In the last few years, the interactions among competing endogenous RNAs (ceRNAs) have been recognized as a key post-transcriptional regulatory mechanism in cell differentiation, tissue development, and disease. Notably, such sponge phenomena substracting active microRNAs from their silencing targets have been recognized as having a potential oncosuppressive, or oncogenic, role in several cancer types. Hence, the ability to predict sponges from the analysis of large expression data sets (e.g. from international cancer projects) has become an important data mining task in bioinformatics. We present a technique designed to mine sponge phenomena whose presence or absence may discriminate between healthy and unhealthy populations of samples in tumoral or normal expression data sets, thus providing lists of candidates potentially relevant in the pathology. With this aim, we search for pairs of elements acting as ceRNA for a given miRNA, namely, we aim at discovering miRNA-RNA pairs involved in phenomena which are clearly present in one population and almost absent in the other one. The results on tumoral expression data, concerning five different cancer types, confirmed the effectiveness of the approach in mining interesting knowledge. Indeed, 32 out of 33 miRNAs and 22 out of 25 protein-coding genes identified as top scoring in our analysis are corroborated by having been similarly associated with cancer processes in independent studies. In fact, the subset of miRNAs selected by the sponge analysis results in a significant enrichment of annotation for the KEGG32 pathway "microRNAs in cancer" when tested with the commonly used bioinformatic resource DAVID. Moreover, often the cancer datasets where our sponge analysis identified a miRNA as top scoring match the one reported already in the pertaining literature.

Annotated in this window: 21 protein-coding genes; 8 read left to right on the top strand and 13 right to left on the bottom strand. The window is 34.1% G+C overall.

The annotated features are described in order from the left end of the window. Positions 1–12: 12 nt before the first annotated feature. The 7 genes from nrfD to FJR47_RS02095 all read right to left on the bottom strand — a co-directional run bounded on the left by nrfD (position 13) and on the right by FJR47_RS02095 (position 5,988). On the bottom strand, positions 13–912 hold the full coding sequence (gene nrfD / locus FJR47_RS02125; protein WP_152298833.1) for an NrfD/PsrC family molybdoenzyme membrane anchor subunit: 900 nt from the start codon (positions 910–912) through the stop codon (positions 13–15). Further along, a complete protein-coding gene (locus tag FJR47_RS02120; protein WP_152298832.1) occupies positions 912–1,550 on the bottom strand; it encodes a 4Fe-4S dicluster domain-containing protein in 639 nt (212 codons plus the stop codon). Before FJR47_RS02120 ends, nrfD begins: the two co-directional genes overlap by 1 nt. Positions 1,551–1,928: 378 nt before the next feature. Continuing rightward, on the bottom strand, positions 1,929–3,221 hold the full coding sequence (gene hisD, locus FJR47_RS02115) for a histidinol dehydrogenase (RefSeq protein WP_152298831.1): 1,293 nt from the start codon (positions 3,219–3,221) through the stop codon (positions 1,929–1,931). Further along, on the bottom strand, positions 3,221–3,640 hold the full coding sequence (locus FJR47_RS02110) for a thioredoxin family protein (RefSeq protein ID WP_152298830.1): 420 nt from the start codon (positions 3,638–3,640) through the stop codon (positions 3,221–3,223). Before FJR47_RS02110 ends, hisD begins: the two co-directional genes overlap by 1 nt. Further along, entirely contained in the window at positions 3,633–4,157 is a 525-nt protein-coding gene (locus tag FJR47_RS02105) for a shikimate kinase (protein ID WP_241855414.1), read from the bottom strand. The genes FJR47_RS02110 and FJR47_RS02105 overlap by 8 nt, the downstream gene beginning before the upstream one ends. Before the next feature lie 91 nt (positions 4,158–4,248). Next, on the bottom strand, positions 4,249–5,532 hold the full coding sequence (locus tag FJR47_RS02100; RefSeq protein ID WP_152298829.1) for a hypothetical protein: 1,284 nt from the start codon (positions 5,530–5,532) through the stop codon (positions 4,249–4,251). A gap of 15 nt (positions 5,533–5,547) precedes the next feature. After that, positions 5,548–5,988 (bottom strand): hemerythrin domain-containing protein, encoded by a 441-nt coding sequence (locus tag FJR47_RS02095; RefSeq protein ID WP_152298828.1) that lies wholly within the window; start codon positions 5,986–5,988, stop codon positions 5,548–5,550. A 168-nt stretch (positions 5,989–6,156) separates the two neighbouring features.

Keywords: Sponge phenomena; healthy/unhealthy tissues classification; non-coding RNA.